With the promise of Gen 2 Pokémon being released later this month or early next year (depending on if you believe the hype trains), I thought I’d revisit Pokémon Go in the hope that Niantic had improved the game in the time I’d been away and fixed some of the game-breaking issues that were present when I quit (around September time).
Originally, Pokémon Go had awoken my inner child – the premise of catching Pokémon again. But this time, the Pokémon were in the real world, which had always been something that I had only dreamt of as a child. When Pokémon Go was released, I instantly downloaded it and got to work on catching them all.
“Everywhere I went, people were playing Go, talking about Go, living in the world of Pokémon again”
The first couple of months of Pokémon Go were the highlight of this year for me. Everywhere I went, people were playing Go, talking about Go, living in the world of Pokémon again. I would even plan my days in order to do the most walking possible in order that I hatch my 10km egg, or take large diversions to visit Pokéstops. The actual finding Pokémon was frustrating but at least there was some logic to it – 3 footsteps for far away, 1 footstep for close meant that you could walk in a certain direction and work out where the Pokémon was located.
I’d even been to a few parties where someone had (drunkenly) announced he was going on a Pokémon walk at 2am, only to have the entire party follow and end up going on a small adventure together.
“Have all these problems been fixed now?”
The game quickly grew stale, however, when through a series of updates Niantic decided to remove the ‘tracking system’. The online community got to work, decompiling some of the coding from the app to produce Pokémon spawn maps – but to the communities dismay, instead of fixing the problem of no tracking, Niantic simply ordered all the maps to be taken down.
You don't invent Marco Polo, get 80M players to join, then remove the Polo part and expect people to keep playing.
— Yang (@YangCLiu) July 31, 2016
The constant wait for that fundamental part of the game to be fixed, coupled with the frustrating bugs and constant crashing, led me and many others to begrudgingly uninstall the game. After all, if things aren’t getting better, it’s just a waste of time investment.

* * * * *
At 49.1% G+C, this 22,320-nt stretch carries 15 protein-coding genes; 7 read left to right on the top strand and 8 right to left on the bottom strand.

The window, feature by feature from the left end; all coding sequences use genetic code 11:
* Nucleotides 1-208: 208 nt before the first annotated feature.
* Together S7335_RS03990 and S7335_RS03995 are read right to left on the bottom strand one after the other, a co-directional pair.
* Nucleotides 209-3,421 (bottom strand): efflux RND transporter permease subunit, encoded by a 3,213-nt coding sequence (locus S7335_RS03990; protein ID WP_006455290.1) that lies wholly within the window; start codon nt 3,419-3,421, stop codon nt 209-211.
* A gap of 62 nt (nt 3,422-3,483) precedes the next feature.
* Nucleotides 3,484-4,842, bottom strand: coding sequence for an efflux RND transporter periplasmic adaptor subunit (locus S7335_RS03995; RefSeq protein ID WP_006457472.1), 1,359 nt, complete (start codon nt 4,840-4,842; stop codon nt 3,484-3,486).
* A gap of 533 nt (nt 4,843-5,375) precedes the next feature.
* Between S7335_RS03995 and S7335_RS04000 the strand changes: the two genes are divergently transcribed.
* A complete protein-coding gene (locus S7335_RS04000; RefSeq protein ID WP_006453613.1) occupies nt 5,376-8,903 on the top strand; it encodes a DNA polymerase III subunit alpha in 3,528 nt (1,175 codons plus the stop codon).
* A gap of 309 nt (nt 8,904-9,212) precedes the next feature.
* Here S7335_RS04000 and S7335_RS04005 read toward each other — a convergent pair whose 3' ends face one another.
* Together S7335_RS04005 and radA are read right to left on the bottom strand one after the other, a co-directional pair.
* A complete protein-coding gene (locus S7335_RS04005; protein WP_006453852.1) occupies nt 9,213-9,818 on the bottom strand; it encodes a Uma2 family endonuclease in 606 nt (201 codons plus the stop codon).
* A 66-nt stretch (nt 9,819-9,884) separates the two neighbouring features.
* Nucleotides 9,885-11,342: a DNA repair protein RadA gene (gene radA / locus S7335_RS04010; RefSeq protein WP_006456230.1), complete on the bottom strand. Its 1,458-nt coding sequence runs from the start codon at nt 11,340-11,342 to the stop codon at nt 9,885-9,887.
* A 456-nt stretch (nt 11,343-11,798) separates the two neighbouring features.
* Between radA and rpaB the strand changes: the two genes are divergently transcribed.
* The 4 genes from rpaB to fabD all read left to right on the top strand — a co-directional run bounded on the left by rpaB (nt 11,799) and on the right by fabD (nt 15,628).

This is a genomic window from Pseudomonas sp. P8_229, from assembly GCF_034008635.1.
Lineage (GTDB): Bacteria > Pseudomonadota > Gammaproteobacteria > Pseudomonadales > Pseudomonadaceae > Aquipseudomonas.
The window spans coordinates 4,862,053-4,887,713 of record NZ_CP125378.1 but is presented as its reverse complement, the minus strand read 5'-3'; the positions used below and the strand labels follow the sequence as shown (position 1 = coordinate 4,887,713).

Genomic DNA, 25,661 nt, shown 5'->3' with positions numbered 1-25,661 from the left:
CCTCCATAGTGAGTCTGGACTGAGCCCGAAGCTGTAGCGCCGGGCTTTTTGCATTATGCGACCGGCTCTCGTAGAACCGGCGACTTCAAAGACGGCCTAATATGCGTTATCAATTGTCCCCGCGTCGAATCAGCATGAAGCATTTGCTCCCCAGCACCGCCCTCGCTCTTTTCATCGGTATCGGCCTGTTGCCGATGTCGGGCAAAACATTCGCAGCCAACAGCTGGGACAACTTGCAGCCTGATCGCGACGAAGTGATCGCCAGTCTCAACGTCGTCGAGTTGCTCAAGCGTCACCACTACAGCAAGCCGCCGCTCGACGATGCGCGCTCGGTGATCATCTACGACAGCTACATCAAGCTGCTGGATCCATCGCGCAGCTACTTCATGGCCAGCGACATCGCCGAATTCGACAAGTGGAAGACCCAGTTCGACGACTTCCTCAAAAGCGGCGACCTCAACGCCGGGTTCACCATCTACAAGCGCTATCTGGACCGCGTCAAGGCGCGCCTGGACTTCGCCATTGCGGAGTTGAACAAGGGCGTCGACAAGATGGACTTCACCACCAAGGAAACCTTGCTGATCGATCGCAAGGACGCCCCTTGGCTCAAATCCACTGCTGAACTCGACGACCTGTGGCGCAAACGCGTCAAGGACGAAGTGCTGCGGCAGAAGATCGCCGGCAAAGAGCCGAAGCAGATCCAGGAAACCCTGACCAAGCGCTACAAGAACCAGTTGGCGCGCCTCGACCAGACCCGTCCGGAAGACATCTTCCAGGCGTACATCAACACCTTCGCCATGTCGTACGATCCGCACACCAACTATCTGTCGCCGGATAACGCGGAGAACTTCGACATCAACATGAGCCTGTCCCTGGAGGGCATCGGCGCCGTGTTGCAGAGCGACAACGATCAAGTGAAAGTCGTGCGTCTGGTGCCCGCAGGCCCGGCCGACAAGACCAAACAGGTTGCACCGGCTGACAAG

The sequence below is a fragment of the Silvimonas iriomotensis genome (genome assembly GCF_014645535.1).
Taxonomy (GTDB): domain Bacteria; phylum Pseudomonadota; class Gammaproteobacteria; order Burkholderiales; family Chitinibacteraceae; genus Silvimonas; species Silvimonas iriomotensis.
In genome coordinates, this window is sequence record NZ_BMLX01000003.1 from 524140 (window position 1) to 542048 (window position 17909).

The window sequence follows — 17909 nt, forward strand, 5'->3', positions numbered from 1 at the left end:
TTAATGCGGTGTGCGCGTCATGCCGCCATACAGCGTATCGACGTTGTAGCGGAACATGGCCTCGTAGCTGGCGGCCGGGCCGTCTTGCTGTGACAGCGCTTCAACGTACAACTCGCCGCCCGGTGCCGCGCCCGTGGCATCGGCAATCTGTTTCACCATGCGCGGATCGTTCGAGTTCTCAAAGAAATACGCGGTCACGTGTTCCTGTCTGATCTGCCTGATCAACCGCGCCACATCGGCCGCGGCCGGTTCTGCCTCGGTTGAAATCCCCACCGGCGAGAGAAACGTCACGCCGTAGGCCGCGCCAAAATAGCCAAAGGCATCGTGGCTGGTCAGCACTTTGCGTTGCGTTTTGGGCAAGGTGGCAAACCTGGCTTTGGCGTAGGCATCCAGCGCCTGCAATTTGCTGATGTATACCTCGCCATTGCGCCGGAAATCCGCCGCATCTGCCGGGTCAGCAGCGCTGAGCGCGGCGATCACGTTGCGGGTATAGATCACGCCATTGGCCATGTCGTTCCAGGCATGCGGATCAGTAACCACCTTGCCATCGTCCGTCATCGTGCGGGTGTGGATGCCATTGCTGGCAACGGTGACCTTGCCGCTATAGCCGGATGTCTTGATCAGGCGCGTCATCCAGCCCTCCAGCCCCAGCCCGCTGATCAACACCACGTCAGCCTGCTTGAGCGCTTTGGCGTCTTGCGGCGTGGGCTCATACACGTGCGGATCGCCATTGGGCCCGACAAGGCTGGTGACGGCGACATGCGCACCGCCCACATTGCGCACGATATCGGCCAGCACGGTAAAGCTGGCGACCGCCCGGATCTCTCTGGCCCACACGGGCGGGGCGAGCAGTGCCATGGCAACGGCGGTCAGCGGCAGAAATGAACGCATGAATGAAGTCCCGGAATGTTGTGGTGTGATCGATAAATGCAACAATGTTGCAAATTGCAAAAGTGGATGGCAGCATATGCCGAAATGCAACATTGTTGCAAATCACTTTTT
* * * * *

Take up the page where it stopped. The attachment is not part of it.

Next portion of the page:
It might help if I analyse what all my problems were when I uninstalled it: apart from crashing and the tracking system, I hated that you had to individually go through Pokémon and transfer them, and I didn’t like the diversity of the Gym battling. Everything got quickly put into a tier list, and anything else was just not ideal for battling. Have all these problems been fixed now?
“The app still drains enough power to fuel a whole city, but at least the battery saver mode was re-implemented.”
The new tracking system is perfect, if not a tiny bit too easy. If you click a Pokémon in the ‘nearby’ list, you can hone in on its exact location, travel to that location, and then find and catch it.
My only qualm would be that it’s too exact: If I were given a 100m radius rather than an exact location, it would seem like I was actually doing work in finding the Pokémon and make the catch so much more rewarding. It would also make it more reminiscent of the games – they gave a route that the Pokémon could be found on rather than an exact patch of grass.
Since re-downloading, I haven’t experienced any crashes or game-breaking bugs. The app still drains enough power to fuel a whole city, but at least the battery saver mode was re-implemented. It’s actually a very playable game now.
And finally, with the promise of the introduction of new Pokémon very soon, and the feature of multiple-transfer coming with it, I am actually pretty excited to continue playing. I just wish that the game had been released this way.
Anthony ‘Conscience’ Osmaston
Image courtesy of www.pokemongo.com.